NOTE: Part two is mainly about the differences in the lenses and how it works for me. Part three has the comparison pictures so skip ahead if you don’t want to read about my decision to buy the lenses I owned. I’m not going to comment on the Olympus E420 itself.

What I’ve done is compare this prime lens with two zoom lenses, it isn’t entirely fair of course and comparisons like these are obviously unbalanced to a degree.  What I’ve done is limit the two zoom lenses to the 25mm focal length in order to keep things balanced.  The two zoom lenses are:

In terms of 35mm they equate to the numbers in the brackets. The sensor size for the 4/3rds system has a x2 magnification because it is 50% smaller than a 35mm film negative.  For more information about 4/3rds click the link.

Both lenses have a moving aperture and the f-stop moves in accordance when selecting the focal length. So of course while comparing Bokeh and making comparisons between lenses, the Leica lens will of course produce a greater depth of field because of its higher f-stop!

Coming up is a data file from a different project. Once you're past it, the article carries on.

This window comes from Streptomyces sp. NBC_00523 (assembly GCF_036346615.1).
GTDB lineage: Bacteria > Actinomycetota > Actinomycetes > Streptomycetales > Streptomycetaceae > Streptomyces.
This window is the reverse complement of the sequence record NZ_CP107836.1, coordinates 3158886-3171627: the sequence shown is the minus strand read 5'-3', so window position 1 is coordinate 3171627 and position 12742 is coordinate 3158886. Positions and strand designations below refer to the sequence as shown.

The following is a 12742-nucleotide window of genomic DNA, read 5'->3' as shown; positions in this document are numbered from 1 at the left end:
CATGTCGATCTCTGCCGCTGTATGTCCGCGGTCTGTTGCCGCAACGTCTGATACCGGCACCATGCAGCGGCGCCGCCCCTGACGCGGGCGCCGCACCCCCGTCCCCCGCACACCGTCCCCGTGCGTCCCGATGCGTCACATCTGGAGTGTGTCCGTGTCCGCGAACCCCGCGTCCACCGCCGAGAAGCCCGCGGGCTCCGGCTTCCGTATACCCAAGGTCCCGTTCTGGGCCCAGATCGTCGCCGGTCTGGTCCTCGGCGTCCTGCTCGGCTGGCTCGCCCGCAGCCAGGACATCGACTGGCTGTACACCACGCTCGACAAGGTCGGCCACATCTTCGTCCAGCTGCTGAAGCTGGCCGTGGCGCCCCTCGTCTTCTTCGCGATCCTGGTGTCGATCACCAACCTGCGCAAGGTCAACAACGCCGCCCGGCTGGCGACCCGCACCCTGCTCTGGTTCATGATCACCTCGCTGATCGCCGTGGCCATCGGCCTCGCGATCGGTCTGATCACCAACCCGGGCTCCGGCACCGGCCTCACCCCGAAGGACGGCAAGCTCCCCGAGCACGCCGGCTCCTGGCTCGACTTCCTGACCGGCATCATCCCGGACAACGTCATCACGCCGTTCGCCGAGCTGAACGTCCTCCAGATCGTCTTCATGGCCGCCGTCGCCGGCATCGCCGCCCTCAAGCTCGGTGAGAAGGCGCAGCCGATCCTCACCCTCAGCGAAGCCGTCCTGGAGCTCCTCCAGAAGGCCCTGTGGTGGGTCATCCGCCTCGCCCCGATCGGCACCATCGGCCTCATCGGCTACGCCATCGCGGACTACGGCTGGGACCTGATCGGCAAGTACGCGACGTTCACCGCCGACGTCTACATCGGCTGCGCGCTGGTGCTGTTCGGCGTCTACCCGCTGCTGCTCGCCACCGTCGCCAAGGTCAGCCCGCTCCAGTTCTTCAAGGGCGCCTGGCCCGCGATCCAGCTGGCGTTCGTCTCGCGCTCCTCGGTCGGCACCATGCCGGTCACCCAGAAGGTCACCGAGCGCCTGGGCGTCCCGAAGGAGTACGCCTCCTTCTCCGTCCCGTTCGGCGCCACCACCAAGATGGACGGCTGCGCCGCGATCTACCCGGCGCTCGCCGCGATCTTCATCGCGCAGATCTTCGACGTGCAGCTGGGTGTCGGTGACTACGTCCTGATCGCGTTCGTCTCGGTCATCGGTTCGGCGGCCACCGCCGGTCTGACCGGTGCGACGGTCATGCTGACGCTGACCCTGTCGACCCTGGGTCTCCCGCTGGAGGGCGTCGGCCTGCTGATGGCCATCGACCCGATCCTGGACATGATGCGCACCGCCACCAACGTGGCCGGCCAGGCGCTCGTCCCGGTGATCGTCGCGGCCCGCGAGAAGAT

Now for me personally I have three favourite focal lengths, they are the 24mm, 50mm and 85mm (35mm actual lengths). The 4/3rds system at the moment doesn’t offer many prime lenses when compared to other camera systems. So I knowingly made this compromise because Olympus were offering such a small camera system and I was interested in the 12-60mm Zuiko lens (also small for a zoom lens) because it covered the three focal lengths I like to use the most.
The Zuiko lens itself is quite fast, covering f2.8 at the wide end and f4 on the long end. I could be quite happy to stay at the 12mm focal length using it like a prime, it might seem like a waste but when compared to the price of the Leica prime it was roughly the same and everything else the 12-60mm can do becomes a bonus. So I bought the 12-60mm knowing it would serve me well, until I shot in low light or with a small depth of field.